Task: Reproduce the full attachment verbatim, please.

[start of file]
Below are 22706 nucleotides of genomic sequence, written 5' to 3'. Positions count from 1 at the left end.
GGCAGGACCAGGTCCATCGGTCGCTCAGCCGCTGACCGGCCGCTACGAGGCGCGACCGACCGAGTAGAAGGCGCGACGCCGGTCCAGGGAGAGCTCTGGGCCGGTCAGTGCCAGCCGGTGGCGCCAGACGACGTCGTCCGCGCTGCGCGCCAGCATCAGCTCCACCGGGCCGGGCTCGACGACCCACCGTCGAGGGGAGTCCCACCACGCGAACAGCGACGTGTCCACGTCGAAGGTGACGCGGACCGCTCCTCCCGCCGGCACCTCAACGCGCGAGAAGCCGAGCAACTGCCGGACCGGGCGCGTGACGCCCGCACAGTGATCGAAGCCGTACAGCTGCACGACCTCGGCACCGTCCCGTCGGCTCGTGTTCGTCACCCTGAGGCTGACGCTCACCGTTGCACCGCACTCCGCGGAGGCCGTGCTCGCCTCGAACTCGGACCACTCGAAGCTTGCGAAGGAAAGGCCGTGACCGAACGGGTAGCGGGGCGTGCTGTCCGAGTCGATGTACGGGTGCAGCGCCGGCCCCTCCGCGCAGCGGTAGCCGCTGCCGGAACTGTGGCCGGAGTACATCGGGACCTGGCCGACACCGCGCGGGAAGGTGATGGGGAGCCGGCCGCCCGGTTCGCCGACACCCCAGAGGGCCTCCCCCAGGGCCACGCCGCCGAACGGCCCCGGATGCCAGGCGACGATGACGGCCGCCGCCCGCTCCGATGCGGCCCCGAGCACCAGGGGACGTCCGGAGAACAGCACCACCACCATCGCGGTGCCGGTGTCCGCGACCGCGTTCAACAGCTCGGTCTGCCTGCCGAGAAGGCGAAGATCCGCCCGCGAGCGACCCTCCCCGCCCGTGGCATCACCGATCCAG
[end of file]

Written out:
Below are 22706 nucleotides of genomic sequence, written 5' to 3'. Positions count from 1 at the left end.
GGCAGGACCAGGTCCATCGGTCGCTCAGCCGCTGACCGGCCGCTACGAGGCGCGACCGACCGAGTAGAAGGCGCGACGCCGGTCCAGGGAGAGCTCTGGGCCGGTCAGTGCCAGCCGGTGGCGCCAGACGACGTCGTCCGCGCTGCGCGCCAGCATCAGCTCCACCGGGCCGGGCTCGACGACCCACCGTCGAGGGGAGTCCCACCACGCGAACAGCGACGTGTCCACGTCGAAGGTGACGCGGACCGCTCCTCCCGCCGGCACCTCAACGCGCGAGAAGCCGAGCAACTGCCGGACCGGGCGCGTGACGCCCGCACAGTGATCGAAGCCGTACAGCTGCACGACCTCGGCACCGTCCCGTCGGCTCGTGTTCGTCACCCTGAGGCTGACGCTCACCGTTGCACCGCACTCCGCGGAGGCCGTGCTCGCCTCGAACTCGGACCACTCGAAGCTTGCGAAGGAAAGGCCGTGACCGAACGGGTAGCGGGGCGTGCTGTCCGAGTCGATGTACGGGTGCAGCGCCGGCCCCTCCGCGCAGCGGTAGCCGCTGCCGGAACTGTGGCCGGAGTACATCGGGACCTGGCCGACACCGCGCGGGAAGGTGATGGGGAGCCGGCCGCCCGGTTCGCCGACACCCCAGAGGGCCTCCCCCAGGGCCACGCCGCCGAACGGCCCCGGATGCCAGGCGACGATGACGGCCGCCGCCCGCTCCGATGCGGCCCCGAGCACCAGGGGACGTCCGGAGAACAGCACCACCACCATCGCGGTGCCGGTGTCCGCGACCGCGTTCAACAGCTCGGTCTGCCTGCCGAGAAGGCGAAGATCCGCCCGCGAGCGACCCTCCCCGCCCGTGGCATCACCGATCCAG